The process of finding financial security has gone through some dramatic changes over the last few decades. As recently as the 1980’s, conventional wisdom suggested following a career path that went something like this: Go to school. Get a good job. Work for one company for 20 years or more. Collect a pension. Retire in relative comfort.
If that approach sounds completely foreign to you, you’re not alone. On his personal finance blog, 20SomethingFinance, G.E. Miller observed, “Most twenty-somethings have never and (unfortunately) probably will never sniff the sweet security provided by a pension plan.” So, if there’s almost no hope of finding financial stability by following same path as previous generations, how can set yourself up for success? Two words: Side. Hustle.
What Does “Side Hustle” Really Mean?
With more and more people realizing that working a single job leaves them living paycheck to paycheck, side hustles are experiencing a considerable spike in popularity. Since we’ve already used the phrase twice in this article, you may be wondering exactly what constitutes a side hustle. Is it a second job? An online business? In his new book (conveniently titled Side Hustle), Chris Guillebeau provides some much needed clarity. “A side hustle is not a part-time job. It is an asset that works for you.” This definition reveals a crucial distinction between trading hours for dollars, and building something that pays dividends for years to come.
Side Job vs. Side Hustle
Thanks to a surging economy and advances in technology, finding a side job is easier than ever. From Etsy to barista gigs and seasonal retail, potential work opportunities are plentiful. But if Guillebeau is right, the additional income you can earn from these jobs might not give you the long-term security you want. So, are they even worth pursuing? Do they offer any asset-building benefits? Absolutely. You just have to adjust your motivation for doing the work.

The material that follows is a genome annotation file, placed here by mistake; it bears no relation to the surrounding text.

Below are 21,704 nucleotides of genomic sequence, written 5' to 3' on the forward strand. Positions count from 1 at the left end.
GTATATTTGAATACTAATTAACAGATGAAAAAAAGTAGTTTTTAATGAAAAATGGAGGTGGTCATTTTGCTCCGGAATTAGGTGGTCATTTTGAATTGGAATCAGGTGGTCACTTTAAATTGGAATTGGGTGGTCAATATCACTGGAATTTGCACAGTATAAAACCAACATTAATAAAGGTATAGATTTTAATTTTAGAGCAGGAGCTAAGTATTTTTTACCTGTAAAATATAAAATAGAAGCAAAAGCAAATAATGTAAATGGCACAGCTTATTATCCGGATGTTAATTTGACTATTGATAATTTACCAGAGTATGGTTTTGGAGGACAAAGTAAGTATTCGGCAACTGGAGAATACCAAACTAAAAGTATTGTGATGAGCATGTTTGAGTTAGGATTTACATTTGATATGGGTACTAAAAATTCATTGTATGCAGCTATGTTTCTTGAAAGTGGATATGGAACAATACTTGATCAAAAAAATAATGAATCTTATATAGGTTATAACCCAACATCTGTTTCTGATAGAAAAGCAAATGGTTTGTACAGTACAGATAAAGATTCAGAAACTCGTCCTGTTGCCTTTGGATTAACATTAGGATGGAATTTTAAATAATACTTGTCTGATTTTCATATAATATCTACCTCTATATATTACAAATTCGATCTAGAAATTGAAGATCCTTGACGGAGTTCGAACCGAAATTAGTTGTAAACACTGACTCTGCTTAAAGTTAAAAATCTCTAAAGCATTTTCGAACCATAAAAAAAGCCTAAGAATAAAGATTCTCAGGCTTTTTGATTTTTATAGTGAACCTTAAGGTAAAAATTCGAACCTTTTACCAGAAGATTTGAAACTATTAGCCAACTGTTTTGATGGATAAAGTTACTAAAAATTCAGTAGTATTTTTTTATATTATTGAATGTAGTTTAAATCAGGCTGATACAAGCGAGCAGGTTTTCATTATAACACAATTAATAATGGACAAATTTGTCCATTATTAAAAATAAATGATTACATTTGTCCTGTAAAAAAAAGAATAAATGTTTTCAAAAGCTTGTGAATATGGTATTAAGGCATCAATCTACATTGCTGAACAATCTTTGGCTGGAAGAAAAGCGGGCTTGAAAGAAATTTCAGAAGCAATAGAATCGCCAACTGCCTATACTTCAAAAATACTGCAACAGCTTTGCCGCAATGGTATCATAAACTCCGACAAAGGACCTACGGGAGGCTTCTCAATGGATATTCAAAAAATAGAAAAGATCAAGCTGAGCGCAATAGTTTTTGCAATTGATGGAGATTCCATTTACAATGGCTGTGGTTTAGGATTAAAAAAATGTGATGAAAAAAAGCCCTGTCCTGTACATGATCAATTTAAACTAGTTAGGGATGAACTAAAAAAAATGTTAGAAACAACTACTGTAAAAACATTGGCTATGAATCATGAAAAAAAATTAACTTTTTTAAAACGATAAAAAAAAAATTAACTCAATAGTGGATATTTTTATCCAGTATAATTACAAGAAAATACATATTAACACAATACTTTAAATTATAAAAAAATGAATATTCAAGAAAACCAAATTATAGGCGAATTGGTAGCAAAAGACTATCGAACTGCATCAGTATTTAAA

Rather than focusing on the job itself or the hourly wage it provides, entrepreneur Jeremiah Dew recommends looking a little deeper. “Find an endeavor that makes you become a better person—something that requires you to build a skill set that will help you in future ventures as well.” Sell crafts on Etsy in order to get better at e-commerce and digital marketing. Become an Airbnb host to upgrade your customer service skills. You get the point.
Success Requires a Different Perspective
When you’re trying to earn additional income, it can be tempting to jump at the first opportunity that offers real money. And while a traditional side job isn’t necessarily a bad thing, be careful not to confuse it with a legitimate side hustle. You may be able to earn extra money, but if your income is still tied to your ability to show up and perform a specific set of tasks, you’re not developing an asset. However, if you utilize those opportunities to gain experience and lessons that transcend a specific job or industry, you may be on your way to developing a successful, sustainable side hustle.
You Won’t Win Alone
Now, before you rush out and start a supplemental career, it’s important to remember the value of a good mentor. As the old saying goes, “A smart person learns from his mistakes. A wise person learns from the mistakes of others.” If you’re going to be wise about building your business, it pays to develop a relationship with someone who has experience running a business of their own, someone who made mistakes you can learn from. Whether you find them yourself or ask for suggestions from people you trust, the impact of a business mentor can be priceless.
From a financial standpoint, business ownership requires money management skills you won’t learn as an employee. Fortunately, your local credit union is an outstanding resource where you can find the knowledge, expertise, and programs to help you navigate the often-confusing early stages of your side hustle. By relying on their services and recommendations, you’ll be able to sidestep potential pitfalls and put yourself in a position to succeed. To learn more about the Business Services at First Financial, click here.